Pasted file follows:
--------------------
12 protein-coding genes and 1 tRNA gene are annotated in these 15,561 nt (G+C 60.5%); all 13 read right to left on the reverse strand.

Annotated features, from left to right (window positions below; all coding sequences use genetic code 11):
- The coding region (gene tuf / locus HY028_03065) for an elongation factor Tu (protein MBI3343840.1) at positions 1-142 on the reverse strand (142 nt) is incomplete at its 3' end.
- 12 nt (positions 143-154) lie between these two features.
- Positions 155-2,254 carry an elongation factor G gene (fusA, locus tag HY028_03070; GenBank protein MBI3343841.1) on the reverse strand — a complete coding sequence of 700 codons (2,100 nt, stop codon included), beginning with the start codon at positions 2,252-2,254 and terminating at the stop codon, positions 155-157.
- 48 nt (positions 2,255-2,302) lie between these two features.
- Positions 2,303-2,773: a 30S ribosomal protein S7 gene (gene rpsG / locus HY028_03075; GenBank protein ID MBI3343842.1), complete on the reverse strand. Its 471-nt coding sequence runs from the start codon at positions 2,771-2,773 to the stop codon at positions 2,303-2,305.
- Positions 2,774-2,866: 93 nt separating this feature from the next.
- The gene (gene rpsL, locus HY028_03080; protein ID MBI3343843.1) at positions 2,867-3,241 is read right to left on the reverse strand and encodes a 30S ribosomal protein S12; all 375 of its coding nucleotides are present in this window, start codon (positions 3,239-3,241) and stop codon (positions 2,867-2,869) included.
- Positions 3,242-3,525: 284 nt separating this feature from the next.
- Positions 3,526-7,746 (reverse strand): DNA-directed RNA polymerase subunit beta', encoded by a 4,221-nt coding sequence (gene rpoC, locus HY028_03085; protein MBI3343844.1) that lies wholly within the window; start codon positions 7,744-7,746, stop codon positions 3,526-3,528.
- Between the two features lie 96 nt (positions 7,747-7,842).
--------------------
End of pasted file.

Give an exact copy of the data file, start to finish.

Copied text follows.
12 protein-coding genes and 1 tRNA gene are annotated in these 15,561 nt (G+C 60.5%); all 13 read right to left on the reverse strand.

Annotated features, from left to right (window positions below; all coding sequences use genetic code 11):
- The coding region (gene tuf / locus HY028_03065) for an elongation factor Tu (protein MBI3343840.1) at positions 1-142 on the reverse strand (142 nt) is incomplete at its 3' end.
- 12 nt (positions 143-154) lie between these two features.
- Positions 155-2,254 carry an elongation factor G gene (fusA, locus tag HY028_03070; GenBank protein MBI3343841.1) on the reverse strand — a complete coding sequence of 700 codons (2,100 nt, stop codon included), beginning with the start codon at positions 2,252-2,254 and terminating at the stop codon, positions 155-157.
- 48 nt (positions 2,255-2,302) lie between these two features.
- Positions 2,303-2,773: a 30S ribosomal protein S7 gene (gene rpsG / locus HY028_03075; GenBank protein ID MBI3343842.1), complete on the reverse strand. Its 471-nt coding sequence runs from the start codon at positions 2,771-2,773 to the stop codon at positions 2,303-2,305.
- Positions 2,774-2,866: 93 nt separating this feature from the next.
- The gene (gene rpsL, locus HY028_03080; protein ID MBI3343843.1) at positions 2,867-3,241 is read right to left on the reverse strand and encodes a 30S ribosomal protein S12; all 375 of its coding nucleotides are present in this window, start codon (positions 3,239-3,241) and stop codon (positions 2,867-2,869) included.
- Positions 3,242-3,525: 284 nt separating this feature from the next.
- Positions 3,526-7,746 (reverse strand): DNA-directed RNA polymerase subunit beta', encoded by a 4,221-nt coding sequence (gene rpoC, locus HY028_03085; protein MBI3343844.1) that lies wholly within the window; start codon positions 7,744-7,746, stop codon positions 3,526-3,528.
- Between the two features lie 96 nt (positions 7,747-7,842).